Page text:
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Church at McDonald’s

July 31, 2011

I came to McDonald’s this morning because I wanted a breakfast burrito and because it’s one of the few places in town that has WiFi and Dr. Pepper.

As I circled the parking lot trying to find a space I remember that today is Sunday and that on Sunday mornings McDonald’s is like church. I don’t know why that thought strikes me so intensely every time I come here on a Sunday.

Maybe it’s all the people bustling around inside. All here for the commune. So many people talking and laughing over trays and egg McMuffins. Mother’s settling children who will not settle. Fathers laughing at the struggle.

Singular people drinking coffee and reading newspapers. Ot the woman in the corner reading her Nicholas Sparks book. And me with my computer, typing away, while I slyly watch them all.

In one corner there’s a big table full of older men who look of an age to be retired. They gesture wildly and talk loudly. I can’t quite understand what they are saying, but I imagine they’re talking about the things men in groups often discuss. Politics, weather, the good old days.

Their female counterparts — some of them the wives of these men — sit at a large gathering of tables in the opposite corner of the restaurant. Their conversation is more muted, but I imagine they are discussing things I often hear women discuss. Their men, their children and kids these days.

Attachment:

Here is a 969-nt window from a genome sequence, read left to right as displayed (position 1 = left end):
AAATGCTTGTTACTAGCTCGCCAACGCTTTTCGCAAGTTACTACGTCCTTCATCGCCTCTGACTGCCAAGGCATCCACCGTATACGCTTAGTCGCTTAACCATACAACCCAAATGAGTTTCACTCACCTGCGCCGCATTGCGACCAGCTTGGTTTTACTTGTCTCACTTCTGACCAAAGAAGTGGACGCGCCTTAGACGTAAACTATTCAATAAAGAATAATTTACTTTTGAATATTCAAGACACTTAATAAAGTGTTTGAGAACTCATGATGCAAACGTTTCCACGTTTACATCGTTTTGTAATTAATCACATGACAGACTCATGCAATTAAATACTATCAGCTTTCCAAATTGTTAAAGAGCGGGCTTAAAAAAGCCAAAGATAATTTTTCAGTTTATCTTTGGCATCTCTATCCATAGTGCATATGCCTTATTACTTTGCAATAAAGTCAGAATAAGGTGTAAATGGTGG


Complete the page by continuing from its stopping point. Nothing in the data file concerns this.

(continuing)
I see these people every Sunday that I’m here. They start early with a small group, and as I write and glance at them from time to time the group grows. Some come for a short time and go off quickly — to grocery shop for the week I imagine. Others stay the entire time. Early morning to early afternoon.

When I was visiting New York almost a year ago now I spent a Sunday in the Astoria McDonalds. At the foot of the Queens R Train I saw the same thing. Only that was a smaller McDonalds so the women hovered around rather than choosing a table. While the men spoke and gestured wildly in their corner of tables. I couldn’t quite understand what they are saying, but I imagine they’re talking about the things men in groups often discuss. Politics, weather, the good old days.

In Astoria they were all a specific ethnicity — much like I imagine they are here — and they were speaking another language. Probably Greek, because I was told there are a lot of Greek immigrants in that part of Queens. But it felt exactly the same. The conversation, the exchange.

The commune.

Church

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